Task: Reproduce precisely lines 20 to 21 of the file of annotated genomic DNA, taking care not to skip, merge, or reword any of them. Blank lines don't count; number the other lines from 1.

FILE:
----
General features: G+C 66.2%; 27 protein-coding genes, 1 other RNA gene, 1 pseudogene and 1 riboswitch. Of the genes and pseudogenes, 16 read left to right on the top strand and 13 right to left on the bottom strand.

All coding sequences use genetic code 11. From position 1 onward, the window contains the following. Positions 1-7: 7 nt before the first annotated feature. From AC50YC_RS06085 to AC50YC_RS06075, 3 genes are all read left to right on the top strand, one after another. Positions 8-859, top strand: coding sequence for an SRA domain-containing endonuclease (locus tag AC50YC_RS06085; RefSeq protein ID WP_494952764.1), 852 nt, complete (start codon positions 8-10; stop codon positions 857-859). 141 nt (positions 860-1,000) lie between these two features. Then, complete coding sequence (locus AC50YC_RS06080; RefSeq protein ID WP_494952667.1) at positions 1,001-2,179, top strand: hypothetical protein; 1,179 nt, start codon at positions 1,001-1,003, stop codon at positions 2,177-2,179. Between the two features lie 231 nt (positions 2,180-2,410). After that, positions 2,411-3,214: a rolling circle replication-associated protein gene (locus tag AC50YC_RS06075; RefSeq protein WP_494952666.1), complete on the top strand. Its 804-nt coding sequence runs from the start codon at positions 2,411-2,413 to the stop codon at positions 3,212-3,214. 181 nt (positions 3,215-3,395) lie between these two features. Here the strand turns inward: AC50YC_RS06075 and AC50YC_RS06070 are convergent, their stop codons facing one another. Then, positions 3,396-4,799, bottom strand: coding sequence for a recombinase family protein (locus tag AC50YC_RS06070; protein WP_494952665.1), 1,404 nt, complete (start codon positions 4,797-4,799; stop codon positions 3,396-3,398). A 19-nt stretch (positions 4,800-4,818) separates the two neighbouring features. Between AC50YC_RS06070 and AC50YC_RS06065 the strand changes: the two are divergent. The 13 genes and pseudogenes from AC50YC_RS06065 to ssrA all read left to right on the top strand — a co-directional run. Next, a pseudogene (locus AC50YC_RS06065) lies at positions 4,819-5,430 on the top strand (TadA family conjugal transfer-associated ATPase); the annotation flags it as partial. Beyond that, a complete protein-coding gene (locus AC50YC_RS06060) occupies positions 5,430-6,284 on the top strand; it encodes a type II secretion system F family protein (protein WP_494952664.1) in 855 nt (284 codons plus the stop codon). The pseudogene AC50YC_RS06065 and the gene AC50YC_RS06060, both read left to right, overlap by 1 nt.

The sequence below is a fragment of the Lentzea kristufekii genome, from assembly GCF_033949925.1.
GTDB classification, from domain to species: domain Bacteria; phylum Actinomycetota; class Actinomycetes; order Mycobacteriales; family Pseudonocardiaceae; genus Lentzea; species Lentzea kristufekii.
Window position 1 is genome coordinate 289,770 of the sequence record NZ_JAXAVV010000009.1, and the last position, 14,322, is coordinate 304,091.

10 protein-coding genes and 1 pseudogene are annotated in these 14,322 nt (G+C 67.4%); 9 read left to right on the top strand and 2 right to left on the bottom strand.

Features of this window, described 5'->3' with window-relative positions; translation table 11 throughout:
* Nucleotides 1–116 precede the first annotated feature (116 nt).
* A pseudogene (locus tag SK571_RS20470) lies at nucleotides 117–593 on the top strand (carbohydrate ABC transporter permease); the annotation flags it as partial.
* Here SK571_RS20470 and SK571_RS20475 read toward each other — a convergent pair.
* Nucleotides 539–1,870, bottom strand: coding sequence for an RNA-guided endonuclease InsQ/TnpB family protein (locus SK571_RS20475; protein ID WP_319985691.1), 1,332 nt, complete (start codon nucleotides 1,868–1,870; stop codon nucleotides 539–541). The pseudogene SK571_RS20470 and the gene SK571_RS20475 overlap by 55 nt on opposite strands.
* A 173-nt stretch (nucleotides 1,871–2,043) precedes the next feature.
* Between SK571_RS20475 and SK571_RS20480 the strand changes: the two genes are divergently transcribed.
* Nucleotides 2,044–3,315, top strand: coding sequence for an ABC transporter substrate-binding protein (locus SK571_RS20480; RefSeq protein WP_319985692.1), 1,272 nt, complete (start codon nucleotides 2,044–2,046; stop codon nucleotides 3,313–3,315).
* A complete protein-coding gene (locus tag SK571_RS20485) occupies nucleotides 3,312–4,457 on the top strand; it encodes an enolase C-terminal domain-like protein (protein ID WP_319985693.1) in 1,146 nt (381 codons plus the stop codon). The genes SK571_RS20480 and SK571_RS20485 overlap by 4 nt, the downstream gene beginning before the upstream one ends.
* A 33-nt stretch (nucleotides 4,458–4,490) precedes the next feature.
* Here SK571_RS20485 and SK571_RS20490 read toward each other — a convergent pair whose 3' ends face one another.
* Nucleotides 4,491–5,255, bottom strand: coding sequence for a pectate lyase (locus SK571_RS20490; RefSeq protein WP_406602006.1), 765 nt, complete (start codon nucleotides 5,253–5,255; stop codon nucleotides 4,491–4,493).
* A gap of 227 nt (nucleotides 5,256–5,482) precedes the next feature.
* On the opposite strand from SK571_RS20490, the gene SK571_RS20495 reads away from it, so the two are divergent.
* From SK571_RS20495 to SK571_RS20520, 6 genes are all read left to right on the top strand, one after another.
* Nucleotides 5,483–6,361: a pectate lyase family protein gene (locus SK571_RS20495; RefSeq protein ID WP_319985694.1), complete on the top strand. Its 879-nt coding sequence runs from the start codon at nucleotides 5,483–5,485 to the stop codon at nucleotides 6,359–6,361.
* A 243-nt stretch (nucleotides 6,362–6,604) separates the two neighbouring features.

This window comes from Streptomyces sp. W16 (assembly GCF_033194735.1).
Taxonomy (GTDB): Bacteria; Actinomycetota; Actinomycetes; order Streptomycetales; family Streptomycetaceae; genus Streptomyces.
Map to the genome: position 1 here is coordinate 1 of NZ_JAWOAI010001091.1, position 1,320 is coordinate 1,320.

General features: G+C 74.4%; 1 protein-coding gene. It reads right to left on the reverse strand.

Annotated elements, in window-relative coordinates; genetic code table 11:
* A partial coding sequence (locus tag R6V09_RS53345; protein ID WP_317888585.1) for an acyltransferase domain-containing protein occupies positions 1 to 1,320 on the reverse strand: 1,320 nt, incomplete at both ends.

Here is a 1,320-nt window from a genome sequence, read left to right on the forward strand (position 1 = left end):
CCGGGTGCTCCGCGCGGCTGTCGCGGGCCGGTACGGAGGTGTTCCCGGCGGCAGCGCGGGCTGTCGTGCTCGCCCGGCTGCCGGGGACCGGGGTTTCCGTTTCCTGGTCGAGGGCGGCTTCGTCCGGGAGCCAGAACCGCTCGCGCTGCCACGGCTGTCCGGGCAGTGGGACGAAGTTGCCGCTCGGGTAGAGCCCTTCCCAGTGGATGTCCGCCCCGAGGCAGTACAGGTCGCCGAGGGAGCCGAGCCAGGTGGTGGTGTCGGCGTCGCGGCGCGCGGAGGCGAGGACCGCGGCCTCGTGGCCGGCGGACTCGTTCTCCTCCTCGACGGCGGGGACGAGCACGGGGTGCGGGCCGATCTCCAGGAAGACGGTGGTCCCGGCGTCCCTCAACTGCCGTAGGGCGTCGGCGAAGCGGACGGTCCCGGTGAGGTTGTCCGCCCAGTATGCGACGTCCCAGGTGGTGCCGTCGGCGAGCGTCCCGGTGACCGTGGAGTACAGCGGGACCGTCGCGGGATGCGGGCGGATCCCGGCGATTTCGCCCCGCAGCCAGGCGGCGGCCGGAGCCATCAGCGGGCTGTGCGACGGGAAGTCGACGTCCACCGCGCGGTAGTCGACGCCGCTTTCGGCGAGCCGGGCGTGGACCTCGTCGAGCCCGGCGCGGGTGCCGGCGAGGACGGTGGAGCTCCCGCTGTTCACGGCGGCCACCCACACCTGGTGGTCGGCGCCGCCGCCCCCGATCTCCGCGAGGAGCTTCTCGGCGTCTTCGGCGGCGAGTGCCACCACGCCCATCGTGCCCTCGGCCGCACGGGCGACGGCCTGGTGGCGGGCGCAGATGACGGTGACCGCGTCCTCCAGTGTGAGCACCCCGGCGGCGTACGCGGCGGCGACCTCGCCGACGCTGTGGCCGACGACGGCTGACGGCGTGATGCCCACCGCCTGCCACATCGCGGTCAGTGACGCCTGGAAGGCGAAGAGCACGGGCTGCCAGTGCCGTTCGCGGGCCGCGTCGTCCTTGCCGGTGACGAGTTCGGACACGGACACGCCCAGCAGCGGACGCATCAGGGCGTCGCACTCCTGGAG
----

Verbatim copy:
* On the opposite strand from SK571_RS20490, the gene SK571_RS20495 reads away from it, so the two are divergent.
* From SK571_RS20495 to SK571_RS20520, 6 genes are all read left to right on the top strand, one after another.